Many children with AD/HD do not outgrow the disorder, and require continued treatment as adults.
by ADDitude Editors
Doctors must wake up to the fact that most children with AD/HD do not outgrow the disorder once they hit puberty. So suggests a landmark review article on AD/HD that appears in the June 6, 2005, issue of Pediatrics. "In most cases," the authors write, "AD/HD does not resolve once children enter puberty. For the majority of children diagnosed with AD/HD, as many as 65 percent, the diagnosis persists into adolescence."
Traditionally, pediatricians have been extremely reluctant to treat AD/HD in teens. In part, this is because AD/HD treatment guidelines issued by the American Academy of Pediatrics did not address the issue of AD/HD in adolescents and young adults.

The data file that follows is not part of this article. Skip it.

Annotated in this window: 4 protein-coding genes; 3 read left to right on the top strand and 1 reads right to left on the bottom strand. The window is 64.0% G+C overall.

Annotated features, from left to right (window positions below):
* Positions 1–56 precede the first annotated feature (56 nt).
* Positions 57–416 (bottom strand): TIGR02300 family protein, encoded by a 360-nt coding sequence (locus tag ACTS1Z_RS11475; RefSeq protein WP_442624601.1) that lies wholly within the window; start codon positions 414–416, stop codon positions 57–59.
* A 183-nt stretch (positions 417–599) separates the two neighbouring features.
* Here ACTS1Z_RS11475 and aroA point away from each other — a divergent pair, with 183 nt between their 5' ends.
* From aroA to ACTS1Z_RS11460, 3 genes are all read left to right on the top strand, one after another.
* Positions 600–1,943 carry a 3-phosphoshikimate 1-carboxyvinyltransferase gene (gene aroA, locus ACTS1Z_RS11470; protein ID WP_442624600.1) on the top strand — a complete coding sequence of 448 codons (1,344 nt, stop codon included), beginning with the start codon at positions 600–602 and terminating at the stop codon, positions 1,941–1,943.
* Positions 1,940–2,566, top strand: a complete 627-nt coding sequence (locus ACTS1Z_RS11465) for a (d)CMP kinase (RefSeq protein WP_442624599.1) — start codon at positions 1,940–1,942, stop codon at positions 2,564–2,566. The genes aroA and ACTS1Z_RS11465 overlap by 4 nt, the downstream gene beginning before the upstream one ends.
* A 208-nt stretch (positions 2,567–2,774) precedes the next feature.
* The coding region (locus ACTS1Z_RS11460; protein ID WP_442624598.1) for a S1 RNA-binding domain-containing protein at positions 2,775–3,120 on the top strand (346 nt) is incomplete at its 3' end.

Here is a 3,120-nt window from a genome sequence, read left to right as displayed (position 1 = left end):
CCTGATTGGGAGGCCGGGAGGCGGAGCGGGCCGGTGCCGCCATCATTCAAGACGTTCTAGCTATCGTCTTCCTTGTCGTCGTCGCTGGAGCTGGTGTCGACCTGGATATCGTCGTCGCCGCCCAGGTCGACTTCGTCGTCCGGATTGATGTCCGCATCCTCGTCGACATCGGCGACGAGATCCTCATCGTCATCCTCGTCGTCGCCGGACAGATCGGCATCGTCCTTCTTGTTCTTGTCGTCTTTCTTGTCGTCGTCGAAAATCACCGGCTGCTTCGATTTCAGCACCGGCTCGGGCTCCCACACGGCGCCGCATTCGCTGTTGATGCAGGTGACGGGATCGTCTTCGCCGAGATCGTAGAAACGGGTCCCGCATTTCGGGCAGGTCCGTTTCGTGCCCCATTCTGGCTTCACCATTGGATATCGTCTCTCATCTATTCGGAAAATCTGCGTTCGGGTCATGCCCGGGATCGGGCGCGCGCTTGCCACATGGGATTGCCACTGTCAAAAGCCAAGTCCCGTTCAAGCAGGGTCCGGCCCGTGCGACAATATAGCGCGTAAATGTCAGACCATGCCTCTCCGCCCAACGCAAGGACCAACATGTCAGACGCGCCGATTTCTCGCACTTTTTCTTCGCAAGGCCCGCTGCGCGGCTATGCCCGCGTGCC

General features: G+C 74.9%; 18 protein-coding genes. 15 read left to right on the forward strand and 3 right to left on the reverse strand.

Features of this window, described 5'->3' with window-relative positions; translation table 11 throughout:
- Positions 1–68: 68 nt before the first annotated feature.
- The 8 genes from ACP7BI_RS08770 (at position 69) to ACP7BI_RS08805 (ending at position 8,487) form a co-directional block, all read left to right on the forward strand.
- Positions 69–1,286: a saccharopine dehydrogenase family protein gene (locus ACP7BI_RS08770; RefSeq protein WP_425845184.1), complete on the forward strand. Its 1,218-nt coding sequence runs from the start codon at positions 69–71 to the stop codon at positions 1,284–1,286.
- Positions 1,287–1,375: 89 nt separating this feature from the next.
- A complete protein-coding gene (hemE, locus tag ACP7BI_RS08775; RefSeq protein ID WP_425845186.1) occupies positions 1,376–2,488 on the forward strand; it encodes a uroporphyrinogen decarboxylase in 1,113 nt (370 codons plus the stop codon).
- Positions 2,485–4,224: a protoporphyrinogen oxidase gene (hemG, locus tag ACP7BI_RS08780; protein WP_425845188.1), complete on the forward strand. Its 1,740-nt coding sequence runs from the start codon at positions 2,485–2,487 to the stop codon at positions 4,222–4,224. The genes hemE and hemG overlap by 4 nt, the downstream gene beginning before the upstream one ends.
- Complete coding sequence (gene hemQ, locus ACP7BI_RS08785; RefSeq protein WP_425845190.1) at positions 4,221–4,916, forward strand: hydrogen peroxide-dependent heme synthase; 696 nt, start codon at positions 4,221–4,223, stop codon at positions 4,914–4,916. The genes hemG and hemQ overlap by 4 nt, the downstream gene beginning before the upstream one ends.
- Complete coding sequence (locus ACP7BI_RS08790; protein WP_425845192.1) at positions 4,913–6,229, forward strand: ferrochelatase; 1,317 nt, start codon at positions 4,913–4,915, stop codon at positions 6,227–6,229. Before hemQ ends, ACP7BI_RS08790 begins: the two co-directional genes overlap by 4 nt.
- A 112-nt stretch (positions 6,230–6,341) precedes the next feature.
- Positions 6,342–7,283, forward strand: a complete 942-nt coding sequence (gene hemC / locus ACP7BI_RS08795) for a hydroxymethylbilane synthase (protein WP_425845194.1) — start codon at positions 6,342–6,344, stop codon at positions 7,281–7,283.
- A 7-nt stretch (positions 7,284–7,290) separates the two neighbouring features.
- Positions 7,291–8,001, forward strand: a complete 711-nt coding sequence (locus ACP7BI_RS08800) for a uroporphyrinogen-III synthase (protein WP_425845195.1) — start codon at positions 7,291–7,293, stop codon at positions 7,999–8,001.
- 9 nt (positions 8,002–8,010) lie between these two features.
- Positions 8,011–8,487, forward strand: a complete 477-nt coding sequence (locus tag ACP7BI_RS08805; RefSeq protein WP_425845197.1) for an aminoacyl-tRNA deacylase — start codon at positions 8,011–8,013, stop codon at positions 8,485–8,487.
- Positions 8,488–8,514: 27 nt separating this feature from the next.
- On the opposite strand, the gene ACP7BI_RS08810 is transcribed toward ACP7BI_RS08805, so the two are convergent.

The Pediatrics study is titled "AD/HD Among Adolescents: A Review of the Diagnosis, Treatment, and Clinical Implications." It's extremely thorough - worth reading if your teenager or an adult you know has AD/HD. And be sure to mention it the next time a doctor tells you that kids outgrow AD/HD.
Read an abstract or purchase the study at pediatrics.aappublications.org/content/vol115/issue6.